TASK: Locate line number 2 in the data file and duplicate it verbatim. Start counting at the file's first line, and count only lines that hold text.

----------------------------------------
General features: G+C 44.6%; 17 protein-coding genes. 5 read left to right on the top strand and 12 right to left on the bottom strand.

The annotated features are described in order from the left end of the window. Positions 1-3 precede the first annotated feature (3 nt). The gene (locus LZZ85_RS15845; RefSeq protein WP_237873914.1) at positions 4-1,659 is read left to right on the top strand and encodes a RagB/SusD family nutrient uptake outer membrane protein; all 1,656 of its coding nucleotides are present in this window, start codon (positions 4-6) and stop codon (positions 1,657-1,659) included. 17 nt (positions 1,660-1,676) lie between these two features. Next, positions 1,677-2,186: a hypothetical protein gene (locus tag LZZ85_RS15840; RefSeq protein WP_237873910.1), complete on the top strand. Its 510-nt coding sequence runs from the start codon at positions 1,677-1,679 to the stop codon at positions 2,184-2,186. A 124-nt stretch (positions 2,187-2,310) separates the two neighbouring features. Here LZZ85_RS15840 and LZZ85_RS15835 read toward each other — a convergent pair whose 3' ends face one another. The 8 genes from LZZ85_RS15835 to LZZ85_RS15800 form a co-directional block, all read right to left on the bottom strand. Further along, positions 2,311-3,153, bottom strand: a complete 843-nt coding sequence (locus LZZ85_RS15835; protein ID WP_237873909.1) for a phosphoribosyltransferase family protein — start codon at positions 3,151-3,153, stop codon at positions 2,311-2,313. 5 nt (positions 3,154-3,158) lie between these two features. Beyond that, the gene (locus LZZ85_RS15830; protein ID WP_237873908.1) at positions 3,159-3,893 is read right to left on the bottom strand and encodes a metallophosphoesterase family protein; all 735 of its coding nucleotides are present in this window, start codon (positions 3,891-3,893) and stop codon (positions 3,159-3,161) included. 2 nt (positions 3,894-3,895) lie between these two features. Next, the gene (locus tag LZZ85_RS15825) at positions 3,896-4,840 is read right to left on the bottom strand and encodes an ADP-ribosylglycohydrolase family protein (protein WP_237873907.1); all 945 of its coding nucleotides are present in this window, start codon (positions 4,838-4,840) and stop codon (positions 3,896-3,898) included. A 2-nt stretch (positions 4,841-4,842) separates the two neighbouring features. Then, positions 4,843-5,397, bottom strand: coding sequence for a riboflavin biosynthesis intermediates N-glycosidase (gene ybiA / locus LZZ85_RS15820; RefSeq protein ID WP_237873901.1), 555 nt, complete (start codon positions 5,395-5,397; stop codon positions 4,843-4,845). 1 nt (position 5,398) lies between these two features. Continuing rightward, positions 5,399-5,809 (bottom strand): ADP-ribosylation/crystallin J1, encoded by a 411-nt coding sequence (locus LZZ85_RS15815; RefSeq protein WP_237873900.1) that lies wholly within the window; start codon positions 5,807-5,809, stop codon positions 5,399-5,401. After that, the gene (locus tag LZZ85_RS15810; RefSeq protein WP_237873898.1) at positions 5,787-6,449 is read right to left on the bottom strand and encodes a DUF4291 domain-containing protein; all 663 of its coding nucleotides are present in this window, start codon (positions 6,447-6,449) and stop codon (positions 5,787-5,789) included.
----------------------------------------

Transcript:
The annotated features are described in order from the left end of the window. Positions 1-3 precede the first annotated feature (3 nt). The gene (locus LZZ85_RS15845; RefSeq protein WP_237873914.1) at positions 4-1,659 is read left to right on the top strand and encodes a RagB/SusD family nutrient uptake outer membrane protein; all 1,656 of its coding nucleotides are present in this window, start codon (positions 4-6) and stop codon (positions 1,657-1,659) included. 17 nt (positions 1,660-1,676) lie between these two features. Next, positions 1,677-2,186: a hypothetical protein gene (locus tag LZZ85_RS15840; RefSeq protein WP_237873910.1), complete on the top strand. Its 510-nt coding sequence runs from the start codon at positions 1,677-1,679 to the stop codon at positions 2,184-2,186. A 124-nt stretch (positions 2,187-2,310) separates the two neighbouring features. Here LZZ85_RS15840 and LZZ85_RS15835 read toward each other — a convergent pair whose 3' ends face one another. The 8 genes from LZZ85_RS15835 to LZZ85_RS15800 form a co-directional block, all read right to left on the bottom strand. Further along, positions 2,311-3,153, bottom strand: a complete 843-nt coding sequence (locus LZZ85_RS15835; protein ID WP_237873909.1) for a phosphoribosyltransferase family protein — start codon at positions 3,151-3,153, stop codon at positions 2,311-2,313. 5 nt (positions 3,154-3,158) lie between these two features. Beyond that, the gene (locus LZZ85_RS15830; protein ID WP_237873908.1) at positions 3,159-3,893 is read right to left on the bottom strand and encodes a metallophosphoesterase family protein; all 735 of its coding nucleotides are present in this window, start codon (positions 3,891-3,893) and stop codon (positions 3,159-3,161) included. 2 nt (positions 3,894-3,895) lie between these two features. Next, the gene (locus tag LZZ85_RS15825) at positions 3,896-4,840 is read right to left on the bottom strand and encodes an ADP-ribosylglycohydrolase family protein (protein WP_237873907.1); all 945 of its coding nucleotides are present in this window, start codon (positions 4,838-4,840) and stop codon (positions 3,896-3,898) included. A 2-nt stretch (positions 4,841-4,842) separates the two neighbouring features. Then, positions 4,843-5,397, bottom strand: coding sequence for a riboflavin biosynthesis intermediates N-glycosidase (gene ybiA / locus LZZ85_RS15820; RefSeq protein ID WP_237873901.1), 555 nt, complete (start codon positions 5,395-5,397; stop codon positions 4,843-4,845). 1 nt (position 5,398) lies between these two features. Continuing rightward, positions 5,399-5,809 (bottom strand): ADP-ribosylation/crystallin J1, encoded by a 411-nt coding sequence (locus LZZ85_RS15815; RefSeq protein WP_237873900.1) that lies wholly within the window; start codon positions 5,807-5,809, stop codon positions 5,399-5,401. After that, the gene (locus tag LZZ85_RS15810; RefSeq protein WP_237873898.1) at positions 5,787-6,449 is read right to left on the bottom strand and encodes a DUF4291 domain-containing protein; all 663 of its coding nucleotides are present in this window, start codon (positions 6,447-6,449) and stop codon (positions 5,787-5,789) included.